The Influence of COVID-19 on Personal Finances


COVID-19 has affected all aspects of our lives. From health to household finances, COVID-19 continues to influence the situation around the world. Especially when it comes to finances, the pandemic has put many people out of jobs and made it difficult to save money in the long run. 

The pandemic has led to financial insecurity even amongst those who are well-off. The unexpected financial costs spent on health almost by everyone around the world have also cultivated a sense of insecurity amongst the people. 

As the world has started adjusting to the pandemic, people need to change their financial behaviors and have a more pervasive sense of managing their finances. 

How Has COVID-19 Influenced Personal Finances?

COVID-19 has exposed the fragility of personal incomes and household finances across the world. Policies associated with the pandemic have made it difficult for many individuals to continue working, eventually cutting down on their sources of income. This was a difficult decision made by governments worldwide because restricting movements was important to control the spread of the virus. Still, it caused a lot of disruption to the world economy.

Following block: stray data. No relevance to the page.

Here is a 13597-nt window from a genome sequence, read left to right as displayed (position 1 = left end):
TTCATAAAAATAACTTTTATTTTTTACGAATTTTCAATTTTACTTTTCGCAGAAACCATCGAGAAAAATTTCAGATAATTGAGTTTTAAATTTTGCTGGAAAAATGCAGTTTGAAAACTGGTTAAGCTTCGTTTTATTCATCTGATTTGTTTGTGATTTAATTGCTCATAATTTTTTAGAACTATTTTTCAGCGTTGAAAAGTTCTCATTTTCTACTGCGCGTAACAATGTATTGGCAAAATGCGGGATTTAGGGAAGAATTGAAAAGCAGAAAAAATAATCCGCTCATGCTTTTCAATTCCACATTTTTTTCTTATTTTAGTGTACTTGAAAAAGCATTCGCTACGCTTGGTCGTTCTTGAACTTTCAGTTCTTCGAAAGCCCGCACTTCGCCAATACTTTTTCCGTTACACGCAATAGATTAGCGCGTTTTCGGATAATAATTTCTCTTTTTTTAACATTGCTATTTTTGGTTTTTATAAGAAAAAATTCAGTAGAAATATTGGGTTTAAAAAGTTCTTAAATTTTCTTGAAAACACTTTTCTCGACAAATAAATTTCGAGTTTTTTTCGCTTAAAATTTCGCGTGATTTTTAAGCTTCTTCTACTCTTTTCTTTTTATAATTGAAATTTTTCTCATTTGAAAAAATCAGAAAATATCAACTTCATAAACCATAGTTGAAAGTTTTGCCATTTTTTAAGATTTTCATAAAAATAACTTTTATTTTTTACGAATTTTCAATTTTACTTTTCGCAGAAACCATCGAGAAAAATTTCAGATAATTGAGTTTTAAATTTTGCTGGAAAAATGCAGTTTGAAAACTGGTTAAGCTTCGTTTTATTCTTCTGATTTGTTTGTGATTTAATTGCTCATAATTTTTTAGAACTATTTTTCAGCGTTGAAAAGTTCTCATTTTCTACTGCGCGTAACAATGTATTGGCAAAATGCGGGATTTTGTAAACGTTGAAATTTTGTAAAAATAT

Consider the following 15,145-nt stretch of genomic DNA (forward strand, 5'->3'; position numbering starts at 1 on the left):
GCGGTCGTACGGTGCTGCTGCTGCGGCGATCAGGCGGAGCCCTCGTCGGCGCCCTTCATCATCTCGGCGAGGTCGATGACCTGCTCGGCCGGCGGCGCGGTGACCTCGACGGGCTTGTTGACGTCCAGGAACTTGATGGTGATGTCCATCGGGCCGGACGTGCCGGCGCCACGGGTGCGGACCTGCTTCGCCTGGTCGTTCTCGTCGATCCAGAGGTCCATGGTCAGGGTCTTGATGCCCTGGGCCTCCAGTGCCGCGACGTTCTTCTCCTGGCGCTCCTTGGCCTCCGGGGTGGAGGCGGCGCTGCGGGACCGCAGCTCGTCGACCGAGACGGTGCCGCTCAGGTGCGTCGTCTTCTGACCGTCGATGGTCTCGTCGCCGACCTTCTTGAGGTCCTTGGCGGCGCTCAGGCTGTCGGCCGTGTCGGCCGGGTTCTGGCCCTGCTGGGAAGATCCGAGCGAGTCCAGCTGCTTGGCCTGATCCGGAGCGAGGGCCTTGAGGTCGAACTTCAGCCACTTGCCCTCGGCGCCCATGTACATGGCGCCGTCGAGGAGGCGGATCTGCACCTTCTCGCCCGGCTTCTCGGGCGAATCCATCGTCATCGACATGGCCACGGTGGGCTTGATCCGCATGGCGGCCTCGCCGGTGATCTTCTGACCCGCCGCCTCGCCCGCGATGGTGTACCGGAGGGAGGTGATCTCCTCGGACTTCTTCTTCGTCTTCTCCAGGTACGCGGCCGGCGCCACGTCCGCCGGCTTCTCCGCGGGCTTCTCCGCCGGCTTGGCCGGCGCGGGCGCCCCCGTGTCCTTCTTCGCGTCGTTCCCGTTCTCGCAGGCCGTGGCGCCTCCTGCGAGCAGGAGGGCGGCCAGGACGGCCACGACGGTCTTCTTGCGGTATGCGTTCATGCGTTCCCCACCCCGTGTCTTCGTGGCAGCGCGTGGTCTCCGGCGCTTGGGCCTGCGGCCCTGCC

Unfortunately, research suggests that a huge population worldwide has insufficient savings to survive income shocks. In fact, further research suggests that most households only have enough finances to last for three months, which is highly disadvantageous. 

Even though families managed to cut down expenses on traveling and similar avenues, the added cost of healthcare eventually caused a significant burden on the financial shoulders of the households. Hence, COVID-19 had far-fetching effects on the personal finances of people who even were well-off before the pandemic. Accordingly, there has been a surge in people taking loans as well. 

  1. The Pandemic Has Pushed the People to Cut their Spending